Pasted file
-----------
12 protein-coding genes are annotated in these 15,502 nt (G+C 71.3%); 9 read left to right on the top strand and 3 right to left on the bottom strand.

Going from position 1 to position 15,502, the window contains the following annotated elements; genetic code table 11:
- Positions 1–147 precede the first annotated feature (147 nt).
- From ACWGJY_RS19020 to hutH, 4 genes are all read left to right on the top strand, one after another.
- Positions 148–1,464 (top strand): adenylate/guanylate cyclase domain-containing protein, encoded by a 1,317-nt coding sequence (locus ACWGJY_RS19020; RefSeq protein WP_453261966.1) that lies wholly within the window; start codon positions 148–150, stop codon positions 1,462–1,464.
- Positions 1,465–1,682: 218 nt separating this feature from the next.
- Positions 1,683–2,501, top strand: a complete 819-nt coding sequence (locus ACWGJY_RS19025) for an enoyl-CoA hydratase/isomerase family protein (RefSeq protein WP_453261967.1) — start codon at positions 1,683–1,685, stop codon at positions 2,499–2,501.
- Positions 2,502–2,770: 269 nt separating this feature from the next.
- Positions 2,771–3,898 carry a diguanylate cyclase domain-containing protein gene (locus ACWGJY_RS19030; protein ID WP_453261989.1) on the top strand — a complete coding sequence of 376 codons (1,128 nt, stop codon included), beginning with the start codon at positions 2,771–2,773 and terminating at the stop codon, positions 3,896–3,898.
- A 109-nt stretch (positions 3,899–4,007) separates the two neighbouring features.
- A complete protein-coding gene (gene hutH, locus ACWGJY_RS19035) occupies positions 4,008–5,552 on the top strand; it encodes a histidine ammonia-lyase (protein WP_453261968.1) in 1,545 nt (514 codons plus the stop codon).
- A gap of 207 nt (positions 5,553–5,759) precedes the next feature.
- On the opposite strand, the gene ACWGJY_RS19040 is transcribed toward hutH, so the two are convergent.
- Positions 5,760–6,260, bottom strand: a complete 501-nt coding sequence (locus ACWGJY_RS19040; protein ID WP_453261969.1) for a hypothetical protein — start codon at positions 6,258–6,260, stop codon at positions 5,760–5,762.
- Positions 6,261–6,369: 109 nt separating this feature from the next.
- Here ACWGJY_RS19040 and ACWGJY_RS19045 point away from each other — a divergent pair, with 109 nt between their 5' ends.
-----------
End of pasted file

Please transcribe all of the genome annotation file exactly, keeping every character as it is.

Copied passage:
12 protein-coding genes are annotated in these 15,502 nt (G+C 71.3%); 9 read left to right on the top strand and 3 right to left on the bottom strand.

Going from position 1 to position 15,502, the window contains the following annotated elements; genetic code table 11:
- Positions 1–147 precede the first annotated feature (147 nt).
- From ACWGJY_RS19020 to hutH, 4 genes are all read left to right on the top strand, one after another.
- Positions 148–1,464 (top strand): adenylate/guanylate cyclase domain-containing protein, encoded by a 1,317-nt coding sequence (locus ACWGJY_RS19020; RefSeq protein WP_453261966.1) that lies wholly within the window; start codon positions 148–150, stop codon positions 1,462–1,464.
- Positions 1,465–1,682: 218 nt separating this feature from the next.
- Positions 1,683–2,501, top strand: a complete 819-nt coding sequence (locus ACWGJY_RS19025) for an enoyl-CoA hydratase/isomerase family protein (RefSeq protein WP_453261967.1) — start codon at positions 1,683–1,685, stop codon at positions 2,499–2,501.
- Positions 2,502–2,770: 269 nt separating this feature from the next.
- Positions 2,771–3,898 carry a diguanylate cyclase domain-containing protein gene (locus ACWGJY_RS19030; protein ID WP_453261989.1) on the top strand — a complete coding sequence of 376 codons (1,128 nt, stop codon included), beginning with the start codon at positions 2,771–2,773 and terminating at the stop codon, positions 3,896–3,898.
- A 109-nt stretch (positions 3,899–4,007) separates the two neighbouring features.
- A complete protein-coding gene (gene hutH, locus ACWGJY_RS19035) occupies positions 4,008–5,552 on the top strand; it encodes a histidine ammonia-lyase (protein WP_453261968.1) in 1,545 nt (514 codons plus the stop codon).
- A gap of 207 nt (positions 5,553–5,759) precedes the next feature.
- On the opposite strand, the gene ACWGJY_RS19040 is transcribed toward hutH, so the two are convergent.
- Positions 5,760–6,260, bottom strand: a complete 501-nt coding sequence (locus ACWGJY_RS19040; protein ID WP_453261969.1) for a hypothetical protein — start codon at positions 6,258–6,260, stop codon at positions 5,760–5,762.
- Positions 6,261–6,369: 109 nt separating this feature from the next.
- Here ACWGJY_RS19040 and ACWGJY_RS19045 point away from each other — a divergent pair, with 109 nt between their 5' ends.